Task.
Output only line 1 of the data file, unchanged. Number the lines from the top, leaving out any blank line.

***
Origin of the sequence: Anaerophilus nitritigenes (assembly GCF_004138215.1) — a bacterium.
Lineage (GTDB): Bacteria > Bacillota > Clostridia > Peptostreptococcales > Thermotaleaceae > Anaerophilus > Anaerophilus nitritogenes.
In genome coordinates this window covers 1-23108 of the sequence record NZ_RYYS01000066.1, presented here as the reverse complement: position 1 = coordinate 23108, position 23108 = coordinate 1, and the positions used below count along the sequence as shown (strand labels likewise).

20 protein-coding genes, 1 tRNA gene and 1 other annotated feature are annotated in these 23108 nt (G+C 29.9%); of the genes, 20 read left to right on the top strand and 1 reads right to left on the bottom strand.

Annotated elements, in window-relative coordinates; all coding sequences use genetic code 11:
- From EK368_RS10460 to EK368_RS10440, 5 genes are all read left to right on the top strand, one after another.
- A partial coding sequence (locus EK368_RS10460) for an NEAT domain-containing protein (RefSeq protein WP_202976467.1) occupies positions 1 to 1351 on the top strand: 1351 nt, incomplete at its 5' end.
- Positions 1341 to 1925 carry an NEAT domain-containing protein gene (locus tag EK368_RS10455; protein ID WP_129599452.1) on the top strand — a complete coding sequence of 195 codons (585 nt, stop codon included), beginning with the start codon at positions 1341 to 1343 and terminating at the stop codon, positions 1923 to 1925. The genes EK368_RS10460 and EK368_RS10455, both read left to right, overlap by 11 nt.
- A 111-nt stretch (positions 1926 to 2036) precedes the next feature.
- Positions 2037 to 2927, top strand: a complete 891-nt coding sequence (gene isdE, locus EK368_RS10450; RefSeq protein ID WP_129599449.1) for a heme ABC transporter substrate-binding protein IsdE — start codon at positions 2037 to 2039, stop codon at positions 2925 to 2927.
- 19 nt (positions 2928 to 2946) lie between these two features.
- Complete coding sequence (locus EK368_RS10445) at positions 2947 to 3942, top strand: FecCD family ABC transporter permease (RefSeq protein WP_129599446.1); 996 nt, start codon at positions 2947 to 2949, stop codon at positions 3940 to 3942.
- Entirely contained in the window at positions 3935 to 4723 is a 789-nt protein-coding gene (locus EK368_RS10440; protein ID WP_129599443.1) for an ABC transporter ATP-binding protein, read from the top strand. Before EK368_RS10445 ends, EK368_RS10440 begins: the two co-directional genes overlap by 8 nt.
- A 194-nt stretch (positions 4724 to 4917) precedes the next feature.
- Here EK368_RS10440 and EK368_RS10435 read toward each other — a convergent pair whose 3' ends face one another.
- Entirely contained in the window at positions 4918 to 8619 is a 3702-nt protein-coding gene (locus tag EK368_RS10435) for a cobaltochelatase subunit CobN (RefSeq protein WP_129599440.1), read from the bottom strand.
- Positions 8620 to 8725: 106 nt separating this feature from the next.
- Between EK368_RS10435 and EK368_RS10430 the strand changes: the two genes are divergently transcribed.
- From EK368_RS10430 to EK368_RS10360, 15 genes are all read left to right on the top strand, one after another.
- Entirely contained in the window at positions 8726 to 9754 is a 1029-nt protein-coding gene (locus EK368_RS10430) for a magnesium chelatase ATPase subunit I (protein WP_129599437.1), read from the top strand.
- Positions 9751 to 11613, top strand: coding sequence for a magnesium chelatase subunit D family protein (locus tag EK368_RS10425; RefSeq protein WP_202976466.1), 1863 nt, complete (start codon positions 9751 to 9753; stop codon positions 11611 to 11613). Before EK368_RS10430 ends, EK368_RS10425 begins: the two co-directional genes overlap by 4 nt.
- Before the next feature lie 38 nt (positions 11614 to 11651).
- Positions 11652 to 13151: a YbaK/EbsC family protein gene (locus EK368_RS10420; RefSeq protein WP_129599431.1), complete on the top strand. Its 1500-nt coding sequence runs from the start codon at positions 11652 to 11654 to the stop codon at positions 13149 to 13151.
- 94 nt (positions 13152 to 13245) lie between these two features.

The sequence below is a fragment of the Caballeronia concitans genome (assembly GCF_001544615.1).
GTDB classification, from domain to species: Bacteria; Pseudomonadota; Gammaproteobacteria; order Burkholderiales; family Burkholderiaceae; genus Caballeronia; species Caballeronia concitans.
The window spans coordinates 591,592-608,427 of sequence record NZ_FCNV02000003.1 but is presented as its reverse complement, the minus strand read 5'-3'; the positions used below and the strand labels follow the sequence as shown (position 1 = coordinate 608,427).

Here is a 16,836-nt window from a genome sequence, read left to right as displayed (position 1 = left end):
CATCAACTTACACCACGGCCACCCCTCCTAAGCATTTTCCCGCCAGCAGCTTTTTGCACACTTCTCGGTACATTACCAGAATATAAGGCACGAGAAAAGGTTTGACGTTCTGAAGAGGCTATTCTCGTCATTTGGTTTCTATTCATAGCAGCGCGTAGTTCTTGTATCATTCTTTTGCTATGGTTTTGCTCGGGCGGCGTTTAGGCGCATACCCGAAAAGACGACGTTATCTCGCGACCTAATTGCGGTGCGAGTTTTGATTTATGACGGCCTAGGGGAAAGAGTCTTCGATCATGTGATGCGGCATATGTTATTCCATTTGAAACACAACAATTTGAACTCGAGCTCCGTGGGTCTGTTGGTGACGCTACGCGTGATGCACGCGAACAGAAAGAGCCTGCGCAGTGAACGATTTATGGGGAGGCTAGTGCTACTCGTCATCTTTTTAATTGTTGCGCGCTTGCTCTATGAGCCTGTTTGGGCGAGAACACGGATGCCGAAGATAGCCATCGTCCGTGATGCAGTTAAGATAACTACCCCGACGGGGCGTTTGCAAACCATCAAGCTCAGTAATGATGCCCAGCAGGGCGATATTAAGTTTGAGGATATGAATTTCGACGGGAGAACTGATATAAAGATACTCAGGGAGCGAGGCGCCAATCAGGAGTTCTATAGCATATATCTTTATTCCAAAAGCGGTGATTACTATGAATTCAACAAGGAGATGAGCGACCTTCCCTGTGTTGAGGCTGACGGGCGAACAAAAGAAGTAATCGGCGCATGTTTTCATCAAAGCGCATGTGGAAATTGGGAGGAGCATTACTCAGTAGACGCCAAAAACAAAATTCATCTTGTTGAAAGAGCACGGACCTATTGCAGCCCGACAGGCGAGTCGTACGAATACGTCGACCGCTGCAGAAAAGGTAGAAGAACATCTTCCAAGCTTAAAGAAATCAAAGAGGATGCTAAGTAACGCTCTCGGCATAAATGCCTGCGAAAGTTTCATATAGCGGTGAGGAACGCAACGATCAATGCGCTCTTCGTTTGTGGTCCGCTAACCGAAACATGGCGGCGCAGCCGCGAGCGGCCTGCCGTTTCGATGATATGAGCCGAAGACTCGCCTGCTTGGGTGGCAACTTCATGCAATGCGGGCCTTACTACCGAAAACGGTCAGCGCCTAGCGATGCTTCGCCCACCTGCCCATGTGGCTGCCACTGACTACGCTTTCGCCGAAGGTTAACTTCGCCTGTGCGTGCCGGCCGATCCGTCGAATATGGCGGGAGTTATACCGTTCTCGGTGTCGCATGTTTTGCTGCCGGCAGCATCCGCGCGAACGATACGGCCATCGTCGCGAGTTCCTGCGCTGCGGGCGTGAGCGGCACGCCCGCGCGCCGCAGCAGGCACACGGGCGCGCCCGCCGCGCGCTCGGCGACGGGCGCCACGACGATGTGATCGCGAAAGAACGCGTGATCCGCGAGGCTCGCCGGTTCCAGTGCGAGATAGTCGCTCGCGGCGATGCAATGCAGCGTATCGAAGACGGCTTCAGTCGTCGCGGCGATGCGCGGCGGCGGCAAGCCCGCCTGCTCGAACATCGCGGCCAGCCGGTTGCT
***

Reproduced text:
Origin of the sequence: Anaerophilus nitritigenes (assembly GCF_004138215.1) — a bacterium.